I seem to be falling into a pattern here. I decide to do a build blog and then get carried away with the actual build and forget about the blog.
My latest project which is nearing completion is a roughly 4mm/ft model of an imaginary fourth ship of the Castle class of paddle steamers that served the Humber crossing before some spoilsport went and build a damned big bridge there. This one is called Mouselow Castle after Mouselow Castle near Glossop, where I live. She's about 30" long with about 10" beam. Unlike the originals, this one has 2 motor/gearbox assemblies and independently operating paddles which should make control a bit easier, given the almost non-existent rudder.
Anyway, I'm waffling.
For the main part, the framework is 2mm ply and was drawn out on CAD then cut out using my new fangled laser cutter (I'm impressed). All other parts are either laser cut ply or styrene, again done on CAD then transferred to a Silhouette cutter.
Some might think that toys such as these take the fun out of model building but I don't. I think they're fascinating and the results speak for themselves. There's no way my ham fists and sausage fingers could achieve such results... consistently.
A major milestone was achieved this evening when I finally got the hull fully cladded. For some obscure reason I decided to do this with match sticks. It was a bit of a pain in the butt to do and it's taken nearly two weeks to complete but after a bit of sanding and shaping I think it looks the part. A quick run over with some P38 filler and a smooth down and it should be ready for priming tomorrow morning.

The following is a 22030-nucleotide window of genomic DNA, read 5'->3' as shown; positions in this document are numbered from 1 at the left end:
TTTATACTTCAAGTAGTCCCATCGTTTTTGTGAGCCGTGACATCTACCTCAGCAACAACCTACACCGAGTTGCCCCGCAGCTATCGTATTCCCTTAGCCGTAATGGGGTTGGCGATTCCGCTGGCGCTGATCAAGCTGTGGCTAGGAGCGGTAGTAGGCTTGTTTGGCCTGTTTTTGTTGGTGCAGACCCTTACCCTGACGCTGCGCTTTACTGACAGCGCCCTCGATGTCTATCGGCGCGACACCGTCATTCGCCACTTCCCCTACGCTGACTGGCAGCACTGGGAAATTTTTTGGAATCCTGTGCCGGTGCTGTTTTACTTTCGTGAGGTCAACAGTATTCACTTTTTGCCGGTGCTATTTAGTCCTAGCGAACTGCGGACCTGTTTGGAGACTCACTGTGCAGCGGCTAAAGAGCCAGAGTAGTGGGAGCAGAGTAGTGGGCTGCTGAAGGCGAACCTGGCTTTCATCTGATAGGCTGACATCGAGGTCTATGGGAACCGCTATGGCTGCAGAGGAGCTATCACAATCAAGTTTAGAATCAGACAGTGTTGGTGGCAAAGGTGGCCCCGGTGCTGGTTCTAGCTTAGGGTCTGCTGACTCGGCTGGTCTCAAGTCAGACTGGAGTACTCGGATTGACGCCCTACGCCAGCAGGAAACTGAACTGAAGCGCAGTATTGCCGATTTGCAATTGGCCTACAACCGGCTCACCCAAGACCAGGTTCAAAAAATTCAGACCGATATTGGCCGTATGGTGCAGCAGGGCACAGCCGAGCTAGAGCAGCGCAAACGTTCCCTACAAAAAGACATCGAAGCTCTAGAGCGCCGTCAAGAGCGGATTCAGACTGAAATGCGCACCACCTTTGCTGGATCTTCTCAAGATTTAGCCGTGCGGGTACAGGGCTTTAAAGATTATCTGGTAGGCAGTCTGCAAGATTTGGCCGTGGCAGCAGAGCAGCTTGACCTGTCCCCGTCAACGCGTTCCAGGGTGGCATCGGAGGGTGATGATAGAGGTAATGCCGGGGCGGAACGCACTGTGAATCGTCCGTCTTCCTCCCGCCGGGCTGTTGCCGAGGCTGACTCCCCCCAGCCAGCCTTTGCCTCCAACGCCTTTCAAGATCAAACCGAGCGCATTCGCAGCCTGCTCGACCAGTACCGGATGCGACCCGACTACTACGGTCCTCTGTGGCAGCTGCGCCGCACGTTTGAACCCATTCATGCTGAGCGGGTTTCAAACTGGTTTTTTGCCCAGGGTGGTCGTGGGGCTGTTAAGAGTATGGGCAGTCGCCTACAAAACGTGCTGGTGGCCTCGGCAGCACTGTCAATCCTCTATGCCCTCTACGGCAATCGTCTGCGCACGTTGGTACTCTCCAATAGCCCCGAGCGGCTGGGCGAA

In the meantime, this is the state of play with the rest of the ship.
All the electronickery bits are ready assembled in removeable modules, the motor and gearbox/shaft assemblies are in place and the rudder and steering servo have been fitted.
The rest of it is simply aesthetic mucking around on my part.
From a practical point of view, something I tend to forget about normally, the rear section of the upper deck (where the bridge and lifeboats are) is completely removeable and held in place by 4 small neowotnot magnets. Once this section is removed everything inside - battery, controller, radio, motors, fuse board and main on/off switch - is fully accessible and serviceable. Clever eh?
Given that these ships plied the Humber estuary from 1934 to 1974, I've had a multitude of liveries to choose from but I'm going with British Rail blue for this one. I think it looks pretty and black can be a bit boring.
Thanks for looking